ON THE SHELF: Teen-tober titles to thrill and chill

Published 8:00 am Sunday, October 30, 2022

This column was submitted by Evangeline Cessna, Local History Librarian at the Warren County-Vicksburg Public Library.

This week we continue our celebration of Teen-tober with this selection of horror novels from our Young Adult collection.

Shaun David Hutchinson delivers a chilling tale with his latest book, “Howl.” Virgil Knox was attacked by a monster. Unfortunately, no one in the town of Merritt believes him even though he stumbled into the busy town square bleeding, battered and bruised for everyone to see. They tell him that he had been drinking and was hanging out where he wasn’t supposed to. He must have encountered a bear, or a badger or a gator — not a monster. Virgil, however, is positive it was a monster, but he is the new kid in town and still an outsider. That is hard enough, but now he is also the kid who’s afraid of monsters, so he attempts to keep a low profile. The only problem is that Virgil knows the monster is still out there and if he isn’t careful, it will come back to finish him off, or worse — that he’ll become a monster himself.

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Lauren Blackwood reimagines the tale of Jane Eyre in her book “Within These Wicked Walls.” Andromeda is a debtera or an exorcist hired to cleanse households of the Evil Eye. She would be working, but her mentor threw her out before she could earn her license. Now, she can only hope for a rich, well-connected Patron to offer her steady work and vouch for her abilities. Enter a wealthy young man named Magnus Rochester who reaches out and offers Andromeda a job which she accepts without question. It doesn’t matter that he’s rude and demanding and eccentric, or that the contract comes with a number of bizarre rules. It also doesn’t matter that nearly a dozen debtera had quit before her because she must earn a living. She quickly realizes that this is unlike any other job. There are terrifying manifestations at every turn, and Magnus is hiding far more than she has been trained to handle. If she stays, the most likely outcome will be her death.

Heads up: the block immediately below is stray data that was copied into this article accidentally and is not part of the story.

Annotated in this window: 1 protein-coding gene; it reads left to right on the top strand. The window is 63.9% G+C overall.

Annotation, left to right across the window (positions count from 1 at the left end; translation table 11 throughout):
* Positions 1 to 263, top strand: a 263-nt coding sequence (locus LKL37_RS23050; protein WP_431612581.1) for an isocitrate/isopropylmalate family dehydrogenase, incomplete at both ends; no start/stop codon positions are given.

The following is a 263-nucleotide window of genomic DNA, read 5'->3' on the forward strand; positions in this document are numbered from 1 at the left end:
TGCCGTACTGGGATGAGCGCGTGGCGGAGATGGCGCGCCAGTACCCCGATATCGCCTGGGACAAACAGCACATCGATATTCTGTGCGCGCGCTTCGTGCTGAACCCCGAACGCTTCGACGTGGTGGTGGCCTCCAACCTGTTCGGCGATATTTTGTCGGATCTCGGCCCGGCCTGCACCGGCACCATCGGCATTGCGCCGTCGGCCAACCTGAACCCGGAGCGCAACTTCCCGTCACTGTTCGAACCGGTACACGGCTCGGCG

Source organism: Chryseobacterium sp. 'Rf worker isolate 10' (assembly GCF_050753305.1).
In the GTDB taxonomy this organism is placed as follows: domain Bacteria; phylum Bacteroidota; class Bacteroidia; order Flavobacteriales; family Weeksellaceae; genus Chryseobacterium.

“Burn Our Bodies Down” is by Rory Power. Since Margot’s birth, it has just been her and her mother. They have struggled together, but that’s no longer enough for Margot. She wants a family of her own and she wants to know about her past. When she discovers a photograph that points her to a town called Phalene, she decides to go. When she gets there, though, it’s not exactly what she expected. As soon as they see her face, everyone in town knows who she belongs to — she’s a Nielsen. When a mysterious girl who looks just like Margot is pulled from a fire, Margot realizes that her mother left Phalene for a reason. What she doesn’t know is if it was to hide her past or to protect Margot from what is still there. She is sure that there is poison in her family tree and that her roots are so deep in the town that she may never be able to escape.

Kendare Blake takes readers back to the summer of 1958 in her latest “All These Bodies.” A horrific killer in the Midwest is leaving behind a trail of bodies completely drained of blood. Michael Jenson, an aspiring reporter, and his father, the sheriff of their small town, never imagined that his gruesome killer would come to their backyard. When the Carlson family is found murdered in their home, that all changes. Marie Catherine Hale is a petite 15-year-old who is found at the crime scene covered in blood. Naturally, that makes her the sole suspect in custody. Michael wasn’t part of the investigation, but he is drawn in when Marie decides that he is the only one she will confess to. As Marie recounts her story, Michael finds himself asking: What really happened the night that the Carlsons were killed? And just how did one girl wind up in the middle of all the bodies?

“Clown in a Cornfield” is the latest by Adam Cesare. Quinn Maybrook finds herself caught in a battle between old and new, tradition and progress. Quinn and her dad have moved to the tiny, boring town of Kettle Springs to start fresh. What they don’t know is that ever since the corn syrup factory closed down, the town has split in two. On the one hand are the adults who want to make Kettle Springs great again, and on the other hand, are the kids who just want to have fun, make prank videos and get the heck out of town as soon as possible. This dichotomy between the young and the old is set to destroy the town. Then Frendo, the factory’s mascot — a creepy clown in a pork-pie hat — decides to cull the rotten crop of kids who live in Kettle Springs and goes on a killing spree.

Caitlin Kittredge delivers a teen gothic mystery novel with her novel “Dreaming Darkly.” On the cold, creepy island of Darkhaven, a young woman is suffering from unexplained blackouts, grappling with secrets from her dead mother’s past and a history of murders that have been committed by her family. Ivy Bloodgood’s mother is dead, but she isn’t exactly sad about it. Myra Bloodgood was a manipulative person who never seemed to tell the truth — about where she came from, who Ivy’s father was, or why they were living their lives on the run. Ivy has been sent to the family estate off the coast of New England and she is forced to come to terms with her mother’s past and long-held family secrets. When Ivy wakes from one of her nightmares covered in someone else’s blood, she fears that whatever demons her mother battled have come to possess her own mind. She is scared she can no longer trust what she sees, so she seeks the help of a boy who thinks her blackout spells are connected to the dark history of the island itself.